UN demands urgent 72-hour ceasefire for Syria's Eastern Ghouta
GENEVA - The UN called Thursday for an urgent ceasefire in Syria's Eastern Ghouta region, near Damascus, to allow in desperately needed aid and avoid a repeat of the devastation seen in Aleppo.
"We need a 72-hour pause for Eastern Ghouta, and we need it in the coming days," the head of the United Nations-backed humanitarian taskforce for Syria, Jan Egeland, told reporters in Geneva.
He warned that the some 400,000 people besieged in the area near Damascus "are now suffering alone in the sense that they have a shortage of medical supplies, their hospitals have been bombed, and they are running out of food and other supplies."
Eastern Ghouta, the last remaining opposition stronghold near the capital, has been under a devastating government siege since 2012, and is targeted regularly by air strikes and artillery.
During the weekly meeting of the humanitarian taskforce for Syria, co-chairs Russia and the United States, along with others had agreed to "look specifically at the Eastern Ghouta situation," Egeland said.
"Everybody agrees, including the Russians, that the situation there is very dire, and that a special ... agreement is needed for Eastern Ghouta," he said.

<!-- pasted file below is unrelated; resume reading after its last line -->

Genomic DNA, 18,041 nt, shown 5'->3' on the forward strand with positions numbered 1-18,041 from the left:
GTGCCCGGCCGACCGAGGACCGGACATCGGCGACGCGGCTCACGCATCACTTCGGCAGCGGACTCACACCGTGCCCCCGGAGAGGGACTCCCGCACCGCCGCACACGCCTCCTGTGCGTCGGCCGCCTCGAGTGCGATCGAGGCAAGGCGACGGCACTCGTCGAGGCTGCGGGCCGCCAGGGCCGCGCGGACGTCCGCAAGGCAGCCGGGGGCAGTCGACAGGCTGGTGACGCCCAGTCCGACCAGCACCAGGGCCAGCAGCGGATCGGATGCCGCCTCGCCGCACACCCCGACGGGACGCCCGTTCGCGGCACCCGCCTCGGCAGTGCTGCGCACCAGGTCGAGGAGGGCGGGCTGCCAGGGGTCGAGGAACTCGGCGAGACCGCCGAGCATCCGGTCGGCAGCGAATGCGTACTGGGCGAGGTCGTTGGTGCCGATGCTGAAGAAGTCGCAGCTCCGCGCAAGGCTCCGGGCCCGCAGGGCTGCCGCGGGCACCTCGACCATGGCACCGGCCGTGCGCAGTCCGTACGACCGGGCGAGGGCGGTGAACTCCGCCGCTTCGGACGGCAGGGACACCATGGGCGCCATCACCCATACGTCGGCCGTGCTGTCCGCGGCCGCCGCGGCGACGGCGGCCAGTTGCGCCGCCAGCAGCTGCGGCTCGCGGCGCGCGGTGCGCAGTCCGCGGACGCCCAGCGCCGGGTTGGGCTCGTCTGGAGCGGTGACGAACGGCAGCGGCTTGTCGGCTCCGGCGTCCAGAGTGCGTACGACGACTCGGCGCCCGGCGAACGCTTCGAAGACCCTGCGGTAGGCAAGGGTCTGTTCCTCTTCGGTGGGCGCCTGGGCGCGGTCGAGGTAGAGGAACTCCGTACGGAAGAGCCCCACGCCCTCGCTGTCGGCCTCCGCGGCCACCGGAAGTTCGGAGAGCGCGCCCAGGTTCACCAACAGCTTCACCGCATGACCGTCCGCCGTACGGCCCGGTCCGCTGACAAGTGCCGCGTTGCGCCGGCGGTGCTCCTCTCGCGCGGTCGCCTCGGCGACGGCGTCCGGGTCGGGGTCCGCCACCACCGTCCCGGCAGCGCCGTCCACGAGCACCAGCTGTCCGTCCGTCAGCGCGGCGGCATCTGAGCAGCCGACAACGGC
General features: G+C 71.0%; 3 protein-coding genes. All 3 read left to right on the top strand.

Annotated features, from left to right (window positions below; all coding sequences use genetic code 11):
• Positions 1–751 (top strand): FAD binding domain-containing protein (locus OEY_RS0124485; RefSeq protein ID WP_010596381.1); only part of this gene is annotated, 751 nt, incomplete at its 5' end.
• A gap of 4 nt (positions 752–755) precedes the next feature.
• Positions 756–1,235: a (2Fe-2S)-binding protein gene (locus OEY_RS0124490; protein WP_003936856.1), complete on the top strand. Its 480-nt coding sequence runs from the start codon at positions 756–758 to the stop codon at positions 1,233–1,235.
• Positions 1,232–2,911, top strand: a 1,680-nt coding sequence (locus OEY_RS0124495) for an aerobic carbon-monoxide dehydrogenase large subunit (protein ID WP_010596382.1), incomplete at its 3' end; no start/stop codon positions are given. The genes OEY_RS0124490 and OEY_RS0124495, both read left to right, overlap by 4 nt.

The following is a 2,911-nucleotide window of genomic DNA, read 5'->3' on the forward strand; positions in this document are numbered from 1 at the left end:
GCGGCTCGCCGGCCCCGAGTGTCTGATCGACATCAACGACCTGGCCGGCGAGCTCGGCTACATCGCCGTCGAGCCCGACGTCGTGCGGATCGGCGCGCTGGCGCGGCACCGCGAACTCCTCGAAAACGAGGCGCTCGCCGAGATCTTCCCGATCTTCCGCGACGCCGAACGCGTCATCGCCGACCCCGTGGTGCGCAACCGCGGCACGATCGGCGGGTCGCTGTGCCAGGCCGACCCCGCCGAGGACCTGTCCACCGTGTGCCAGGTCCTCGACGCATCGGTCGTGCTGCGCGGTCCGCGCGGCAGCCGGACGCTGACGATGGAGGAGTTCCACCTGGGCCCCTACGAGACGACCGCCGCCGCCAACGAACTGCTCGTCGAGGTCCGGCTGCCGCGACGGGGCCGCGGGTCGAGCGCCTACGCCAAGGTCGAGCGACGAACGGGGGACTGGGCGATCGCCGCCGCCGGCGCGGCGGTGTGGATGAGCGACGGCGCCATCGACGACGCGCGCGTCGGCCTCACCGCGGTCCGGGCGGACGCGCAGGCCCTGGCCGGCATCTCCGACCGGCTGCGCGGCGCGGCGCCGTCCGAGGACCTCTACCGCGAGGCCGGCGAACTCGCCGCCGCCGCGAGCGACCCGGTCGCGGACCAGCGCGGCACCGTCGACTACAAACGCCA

"Nobody wants another eastern Aleppo to be happening on our watch," he insisted, referring to the drawn-out siege and massive Syrian army offensive last year to retake the former rebel stronghold.
"We should learn from the horrific inability to help civilians there, and I am still hopeful that we will have arrangements for the 400,000 people in the Eastern Ghouta besieged areas," Egeland said, pointing out that "there are more people besieged east of Damascus city than there were in the east Aleppo besieged enclave."
Thursday's taskforce meeting also discussed the suspected chemical attack that left at least 86 people dead, 30 of them children, in the rebel-held town of Khan Sheikhun in northwestern Syria earlier this week.
"A war where children suffocate to death because of toxic chemicals is a very, very dirty war," Egeland said.
Tuesday's attack so shocked US President Donald Trump that Washington has threatened unilateral US action, marking an about-face after he previously opposed deeper US military involvement in Syria's civil war.
Egeland stressed that he did not believe in a military solution to Syria's six-year war, which has already killed more than 320,000 people and forced millions to flee their homes.
But "what I do welcome is a renewed interest from the US to focus on the carnage in Syria," he said.